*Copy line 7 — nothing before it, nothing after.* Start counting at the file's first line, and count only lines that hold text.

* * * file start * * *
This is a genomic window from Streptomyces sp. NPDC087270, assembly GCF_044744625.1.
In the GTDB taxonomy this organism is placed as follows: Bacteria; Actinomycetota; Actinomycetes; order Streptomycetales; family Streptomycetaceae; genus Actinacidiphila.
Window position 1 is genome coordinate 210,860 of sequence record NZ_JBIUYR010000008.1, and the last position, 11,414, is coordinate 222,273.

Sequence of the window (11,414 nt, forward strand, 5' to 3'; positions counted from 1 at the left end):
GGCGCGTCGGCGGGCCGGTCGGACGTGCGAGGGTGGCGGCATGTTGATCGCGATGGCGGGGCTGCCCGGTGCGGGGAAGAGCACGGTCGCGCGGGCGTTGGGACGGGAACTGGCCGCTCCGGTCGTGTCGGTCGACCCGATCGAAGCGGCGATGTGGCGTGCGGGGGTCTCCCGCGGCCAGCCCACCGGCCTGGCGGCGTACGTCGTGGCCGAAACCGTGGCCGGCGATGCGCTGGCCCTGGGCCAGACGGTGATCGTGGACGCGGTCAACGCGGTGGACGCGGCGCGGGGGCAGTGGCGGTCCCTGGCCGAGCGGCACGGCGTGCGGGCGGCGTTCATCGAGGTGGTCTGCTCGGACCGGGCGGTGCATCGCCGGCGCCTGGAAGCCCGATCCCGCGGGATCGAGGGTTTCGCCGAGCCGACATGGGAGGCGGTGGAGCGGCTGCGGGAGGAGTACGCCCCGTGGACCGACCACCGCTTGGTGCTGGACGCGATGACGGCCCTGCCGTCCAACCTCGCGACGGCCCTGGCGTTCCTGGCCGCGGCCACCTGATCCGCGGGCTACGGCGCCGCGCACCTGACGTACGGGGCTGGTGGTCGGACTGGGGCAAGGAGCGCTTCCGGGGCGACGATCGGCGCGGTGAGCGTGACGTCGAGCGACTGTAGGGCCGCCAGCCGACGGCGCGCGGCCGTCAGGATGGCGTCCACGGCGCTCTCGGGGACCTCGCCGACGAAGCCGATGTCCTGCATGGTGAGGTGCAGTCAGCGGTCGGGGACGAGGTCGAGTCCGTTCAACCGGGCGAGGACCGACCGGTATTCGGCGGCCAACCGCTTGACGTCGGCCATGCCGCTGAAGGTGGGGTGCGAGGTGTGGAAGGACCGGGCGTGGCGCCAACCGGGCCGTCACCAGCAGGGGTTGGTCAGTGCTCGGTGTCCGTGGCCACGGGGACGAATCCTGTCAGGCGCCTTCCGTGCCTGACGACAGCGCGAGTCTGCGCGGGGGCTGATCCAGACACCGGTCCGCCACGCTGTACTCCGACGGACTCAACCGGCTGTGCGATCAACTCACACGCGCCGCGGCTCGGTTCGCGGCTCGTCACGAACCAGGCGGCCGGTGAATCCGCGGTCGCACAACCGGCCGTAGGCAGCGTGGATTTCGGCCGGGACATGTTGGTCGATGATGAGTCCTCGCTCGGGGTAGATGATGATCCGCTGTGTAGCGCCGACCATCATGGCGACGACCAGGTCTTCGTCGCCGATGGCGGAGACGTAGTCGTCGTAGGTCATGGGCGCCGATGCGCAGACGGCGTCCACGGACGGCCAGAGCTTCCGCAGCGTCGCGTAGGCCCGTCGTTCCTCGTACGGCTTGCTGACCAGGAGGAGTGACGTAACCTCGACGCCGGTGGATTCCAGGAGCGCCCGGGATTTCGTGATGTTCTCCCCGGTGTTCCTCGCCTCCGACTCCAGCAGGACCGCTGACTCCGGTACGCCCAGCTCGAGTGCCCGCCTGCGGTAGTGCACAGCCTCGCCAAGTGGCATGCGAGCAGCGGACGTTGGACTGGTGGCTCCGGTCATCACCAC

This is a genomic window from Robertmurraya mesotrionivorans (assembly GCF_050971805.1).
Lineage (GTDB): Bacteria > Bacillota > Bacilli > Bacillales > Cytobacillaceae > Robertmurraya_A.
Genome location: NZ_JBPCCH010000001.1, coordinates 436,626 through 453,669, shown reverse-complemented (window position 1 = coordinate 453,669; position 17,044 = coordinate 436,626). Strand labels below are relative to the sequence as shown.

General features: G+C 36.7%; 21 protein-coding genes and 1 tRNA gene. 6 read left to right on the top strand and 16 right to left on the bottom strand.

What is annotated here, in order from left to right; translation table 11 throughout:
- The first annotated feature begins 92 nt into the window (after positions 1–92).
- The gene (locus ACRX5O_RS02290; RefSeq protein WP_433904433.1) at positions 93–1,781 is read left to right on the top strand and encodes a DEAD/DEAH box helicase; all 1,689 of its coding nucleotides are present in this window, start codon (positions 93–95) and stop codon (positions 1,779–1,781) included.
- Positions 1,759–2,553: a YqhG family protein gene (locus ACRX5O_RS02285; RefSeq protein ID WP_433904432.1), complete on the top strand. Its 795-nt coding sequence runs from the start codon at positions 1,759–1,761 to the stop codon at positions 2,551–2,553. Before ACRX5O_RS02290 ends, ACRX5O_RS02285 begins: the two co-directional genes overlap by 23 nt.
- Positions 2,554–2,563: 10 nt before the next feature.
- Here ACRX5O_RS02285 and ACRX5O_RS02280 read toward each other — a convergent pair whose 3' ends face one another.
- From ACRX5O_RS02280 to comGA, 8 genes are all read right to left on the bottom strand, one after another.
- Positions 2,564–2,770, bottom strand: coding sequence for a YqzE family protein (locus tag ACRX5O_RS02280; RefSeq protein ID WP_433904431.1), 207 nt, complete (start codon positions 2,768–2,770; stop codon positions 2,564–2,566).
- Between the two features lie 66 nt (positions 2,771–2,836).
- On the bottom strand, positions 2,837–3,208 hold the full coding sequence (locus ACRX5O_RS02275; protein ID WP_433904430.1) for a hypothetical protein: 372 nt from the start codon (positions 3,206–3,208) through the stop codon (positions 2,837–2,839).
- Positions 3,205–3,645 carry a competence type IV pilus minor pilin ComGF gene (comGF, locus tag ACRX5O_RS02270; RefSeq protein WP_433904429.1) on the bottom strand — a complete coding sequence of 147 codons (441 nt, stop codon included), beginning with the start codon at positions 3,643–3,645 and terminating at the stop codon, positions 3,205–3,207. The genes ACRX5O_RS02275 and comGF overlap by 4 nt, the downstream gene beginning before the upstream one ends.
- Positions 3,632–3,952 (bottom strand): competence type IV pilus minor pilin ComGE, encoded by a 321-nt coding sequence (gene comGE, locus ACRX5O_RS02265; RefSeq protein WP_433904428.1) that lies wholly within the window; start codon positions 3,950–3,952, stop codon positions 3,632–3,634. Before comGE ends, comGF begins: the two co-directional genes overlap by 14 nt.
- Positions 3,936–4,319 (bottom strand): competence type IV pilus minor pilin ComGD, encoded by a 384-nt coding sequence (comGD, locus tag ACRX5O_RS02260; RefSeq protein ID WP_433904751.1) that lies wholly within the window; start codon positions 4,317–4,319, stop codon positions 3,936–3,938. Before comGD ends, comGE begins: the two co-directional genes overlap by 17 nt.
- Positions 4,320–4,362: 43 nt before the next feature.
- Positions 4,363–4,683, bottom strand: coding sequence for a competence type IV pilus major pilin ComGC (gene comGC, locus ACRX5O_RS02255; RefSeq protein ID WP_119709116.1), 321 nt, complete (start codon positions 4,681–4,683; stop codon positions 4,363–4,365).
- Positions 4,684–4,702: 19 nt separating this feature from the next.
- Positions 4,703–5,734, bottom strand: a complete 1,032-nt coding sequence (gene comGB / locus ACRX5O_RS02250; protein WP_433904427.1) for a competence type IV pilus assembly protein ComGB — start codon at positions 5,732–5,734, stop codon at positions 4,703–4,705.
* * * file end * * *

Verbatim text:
Lineage (GTDB): Bacteria > Bacillota > Bacilli > Bacillales > Cytobacillaceae > Robertmurraya_A.